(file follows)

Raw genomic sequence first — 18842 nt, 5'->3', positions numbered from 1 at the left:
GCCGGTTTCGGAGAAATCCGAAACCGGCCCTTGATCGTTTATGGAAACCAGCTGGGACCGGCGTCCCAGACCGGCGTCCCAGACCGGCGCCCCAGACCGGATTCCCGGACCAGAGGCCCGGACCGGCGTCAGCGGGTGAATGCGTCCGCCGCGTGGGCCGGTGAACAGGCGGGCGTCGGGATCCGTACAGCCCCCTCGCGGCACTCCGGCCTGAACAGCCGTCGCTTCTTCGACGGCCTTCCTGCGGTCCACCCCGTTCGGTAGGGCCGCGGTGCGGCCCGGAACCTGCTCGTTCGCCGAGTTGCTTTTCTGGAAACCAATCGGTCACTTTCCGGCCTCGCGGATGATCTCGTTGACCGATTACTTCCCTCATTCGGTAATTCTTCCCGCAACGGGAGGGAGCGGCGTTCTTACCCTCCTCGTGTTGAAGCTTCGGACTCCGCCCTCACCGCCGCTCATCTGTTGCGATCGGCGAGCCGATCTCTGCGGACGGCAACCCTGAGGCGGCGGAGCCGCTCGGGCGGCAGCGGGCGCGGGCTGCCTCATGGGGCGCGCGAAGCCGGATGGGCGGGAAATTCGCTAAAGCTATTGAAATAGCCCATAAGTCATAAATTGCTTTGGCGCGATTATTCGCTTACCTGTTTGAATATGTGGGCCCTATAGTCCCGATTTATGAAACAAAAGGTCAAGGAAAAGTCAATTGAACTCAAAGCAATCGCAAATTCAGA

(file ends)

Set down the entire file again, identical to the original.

Raw genomic sequence first — 18842 nt, 5'->3', positions numbered from 1 at the left:
GCCGGTTTCGGAGAAATCCGAAACCGGCCCTTGATCGTTTATGGAAACCAGCTGGGACCGGCGTCCCAGACCGGCGTCCCAGACCGGCGCCCCAGACCGGATTCCCGGACCAGAGGCCCGGACCGGCGTCAGCGGGTGAATGCGTCCGCCGCGTGGGCCGGTGAACAGGCGGGCGTCGGGATCCGTACAGCCCCCTCGCGGCACTCCGGCCTGAACAGCCGTCGCTTCTTCGACGGCCTTCCTGCGGTCCACCCCGTTCGGTAGGGCCGCGGTGCGGCCCGGAACCTGCTCGTTCGCCGAGTTGCTTTTCTGGAAACCAATCGGTCACTTTCCGGCCTCGCGGATGATCTCGTTGACCGATTACTTCCCTCATTCGGTAATTCTTCCCGCAACGGGAGGGAGCGGCGTTCTTACCCTCCTCGTGTTGAAGCTTCGGACTCCGCCCTCACCGCCGCTCATCTGTTGCGATCGGCGAGCCGATCTCTGCGGACGGCAACCCTGAGGCGGCGGAGCCGCTCGGGCGGCAGCGGGCGCGGGCTGCCTCATGGGGCGCGCGAAGCCGGATGGGCGGGAAATTCGCTAAAGCTATTGAAATAGCCCATAAGTCATAAATTGCTTTGGCGCGATTATTCGCTTACCTGTTTGAATATGTGGGCCCTATAGTCCCGATTTATGAAACAAAAGGTCAAGGAAAAGTCAATTGAACTCAAAGCAATCGCAAATTCAGA